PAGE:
This article is the first of a three part series on the “Essential Songs of the 1910s and the 1920s.” The determination of what songs are essential is based on simple listening pleasure instead of historical relevance. Archeology has its own rewards, but in the words of modern day philosopher Gretchen Wilson, “We’re here for the party.”
Loudon was in fine form for this show, with most of the material coming from either recently released albums or unreleased songs
Meteorology, geography, and earth science subjects. Mountains, rain, earth, the sky, the road, snow, rivers, waves, trains, raindrops, rainbows, highways, Dallas, Texarkana, Juarez, and Carlsbad Caverns all received their due mention. The Flatlanders are standing on terra firma yet reaching for the cosmos.
The major change for Cheap Trick during the past few years has been the replacement of Bun E. Carlos with Daxx Nielsen (one of Rick’s sons) on the drums. While Daxx does not match Bun E.’s resounding authority, the replacement has resulted in longer/more varied set lists.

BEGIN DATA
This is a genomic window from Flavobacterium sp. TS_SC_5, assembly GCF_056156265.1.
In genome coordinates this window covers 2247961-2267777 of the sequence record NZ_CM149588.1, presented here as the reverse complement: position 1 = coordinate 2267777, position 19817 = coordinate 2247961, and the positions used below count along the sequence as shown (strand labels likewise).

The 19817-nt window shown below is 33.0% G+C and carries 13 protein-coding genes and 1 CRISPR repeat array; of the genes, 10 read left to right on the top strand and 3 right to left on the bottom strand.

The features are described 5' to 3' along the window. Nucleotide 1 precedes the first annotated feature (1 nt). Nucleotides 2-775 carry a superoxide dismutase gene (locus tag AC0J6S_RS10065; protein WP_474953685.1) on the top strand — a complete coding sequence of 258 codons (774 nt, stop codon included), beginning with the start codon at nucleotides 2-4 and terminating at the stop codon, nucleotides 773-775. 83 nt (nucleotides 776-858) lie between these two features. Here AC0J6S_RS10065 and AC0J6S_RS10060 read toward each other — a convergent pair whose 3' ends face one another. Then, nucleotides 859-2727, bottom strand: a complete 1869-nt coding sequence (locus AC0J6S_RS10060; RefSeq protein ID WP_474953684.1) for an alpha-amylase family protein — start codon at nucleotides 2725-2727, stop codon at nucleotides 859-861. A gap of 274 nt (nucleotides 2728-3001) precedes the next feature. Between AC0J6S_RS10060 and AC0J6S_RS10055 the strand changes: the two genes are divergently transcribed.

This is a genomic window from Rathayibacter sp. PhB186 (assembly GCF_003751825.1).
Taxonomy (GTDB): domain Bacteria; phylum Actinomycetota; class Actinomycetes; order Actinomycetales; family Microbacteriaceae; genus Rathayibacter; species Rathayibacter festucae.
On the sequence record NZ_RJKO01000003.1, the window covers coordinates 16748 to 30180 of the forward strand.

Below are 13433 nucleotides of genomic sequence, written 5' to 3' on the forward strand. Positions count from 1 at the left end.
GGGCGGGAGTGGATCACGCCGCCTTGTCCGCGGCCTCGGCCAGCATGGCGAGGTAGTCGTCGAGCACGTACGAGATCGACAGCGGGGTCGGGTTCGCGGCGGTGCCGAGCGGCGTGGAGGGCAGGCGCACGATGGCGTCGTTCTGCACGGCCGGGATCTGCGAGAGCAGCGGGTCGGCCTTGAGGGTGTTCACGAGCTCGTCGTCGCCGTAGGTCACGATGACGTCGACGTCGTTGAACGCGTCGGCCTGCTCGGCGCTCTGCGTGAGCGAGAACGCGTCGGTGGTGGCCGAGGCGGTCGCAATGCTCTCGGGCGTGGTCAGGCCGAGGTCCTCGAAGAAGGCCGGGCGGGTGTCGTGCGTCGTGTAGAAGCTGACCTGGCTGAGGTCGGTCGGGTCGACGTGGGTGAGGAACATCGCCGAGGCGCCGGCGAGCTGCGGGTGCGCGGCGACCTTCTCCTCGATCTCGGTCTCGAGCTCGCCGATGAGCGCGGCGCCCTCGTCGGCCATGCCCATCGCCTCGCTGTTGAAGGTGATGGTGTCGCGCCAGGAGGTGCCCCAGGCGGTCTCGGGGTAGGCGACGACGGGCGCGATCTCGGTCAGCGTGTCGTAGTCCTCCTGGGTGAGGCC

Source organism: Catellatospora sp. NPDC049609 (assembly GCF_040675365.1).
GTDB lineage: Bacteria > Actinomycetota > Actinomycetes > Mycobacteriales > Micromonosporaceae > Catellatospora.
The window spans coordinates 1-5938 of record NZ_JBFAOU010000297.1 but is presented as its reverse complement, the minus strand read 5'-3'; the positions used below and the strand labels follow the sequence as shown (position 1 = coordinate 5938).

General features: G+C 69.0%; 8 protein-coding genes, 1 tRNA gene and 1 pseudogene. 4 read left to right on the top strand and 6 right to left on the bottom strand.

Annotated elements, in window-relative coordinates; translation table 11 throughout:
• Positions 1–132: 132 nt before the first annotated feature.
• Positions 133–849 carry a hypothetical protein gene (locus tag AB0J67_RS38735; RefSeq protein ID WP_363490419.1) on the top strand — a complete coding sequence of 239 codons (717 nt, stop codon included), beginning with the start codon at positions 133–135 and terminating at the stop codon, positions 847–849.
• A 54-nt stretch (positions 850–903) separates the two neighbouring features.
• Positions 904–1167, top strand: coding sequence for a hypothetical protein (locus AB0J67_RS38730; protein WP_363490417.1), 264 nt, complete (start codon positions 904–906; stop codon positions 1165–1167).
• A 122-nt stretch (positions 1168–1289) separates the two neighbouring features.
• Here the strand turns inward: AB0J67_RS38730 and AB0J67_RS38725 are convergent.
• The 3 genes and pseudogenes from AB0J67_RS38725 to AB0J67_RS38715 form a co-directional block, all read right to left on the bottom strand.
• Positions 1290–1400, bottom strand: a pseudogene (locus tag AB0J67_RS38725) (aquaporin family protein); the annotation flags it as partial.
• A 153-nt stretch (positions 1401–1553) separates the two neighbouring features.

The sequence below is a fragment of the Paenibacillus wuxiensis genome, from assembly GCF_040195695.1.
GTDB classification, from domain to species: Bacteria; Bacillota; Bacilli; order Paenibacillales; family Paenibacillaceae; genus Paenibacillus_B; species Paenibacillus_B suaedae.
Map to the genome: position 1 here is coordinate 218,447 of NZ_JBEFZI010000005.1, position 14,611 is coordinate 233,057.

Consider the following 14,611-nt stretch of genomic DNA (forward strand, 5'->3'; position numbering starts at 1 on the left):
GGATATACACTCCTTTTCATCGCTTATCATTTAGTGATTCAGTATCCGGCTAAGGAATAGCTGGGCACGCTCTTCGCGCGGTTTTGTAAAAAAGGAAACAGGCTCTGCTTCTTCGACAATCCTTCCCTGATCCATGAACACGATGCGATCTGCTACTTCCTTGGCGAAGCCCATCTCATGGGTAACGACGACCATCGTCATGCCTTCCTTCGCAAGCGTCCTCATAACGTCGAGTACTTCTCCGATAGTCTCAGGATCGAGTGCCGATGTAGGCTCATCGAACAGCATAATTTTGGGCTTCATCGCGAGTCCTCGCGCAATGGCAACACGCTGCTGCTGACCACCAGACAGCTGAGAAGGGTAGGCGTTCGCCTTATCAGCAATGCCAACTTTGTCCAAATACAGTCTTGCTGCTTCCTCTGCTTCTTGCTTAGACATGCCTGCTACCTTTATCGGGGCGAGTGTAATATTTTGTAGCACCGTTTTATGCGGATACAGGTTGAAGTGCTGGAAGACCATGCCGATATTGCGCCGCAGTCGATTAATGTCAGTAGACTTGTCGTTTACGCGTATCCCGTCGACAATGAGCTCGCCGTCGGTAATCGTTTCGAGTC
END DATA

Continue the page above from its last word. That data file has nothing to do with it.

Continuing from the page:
The Essential Songs of 1969 closes the decade out on a high note. Creedence Clearwater Revival released three albums that year, tossing out superb singles like alt-country candy. Led Zeppelin were establishing a new brand of heavy metal while the Stooges were embracing the aesthetic that would evolve into punk rock in the 1970s
The best cover song ever recorded (Hendrix on Dylan), Glen Campbell continued to deftly deliver Jimmy Webb material, and the Byrds transition from jangle pop to a country band. Sam Moore and Dave Prater hated each other with such gusto that they refused to speak to each other for 13 years during their working relationship, but they could still create magic in the studio for 2 and a half minute intervals.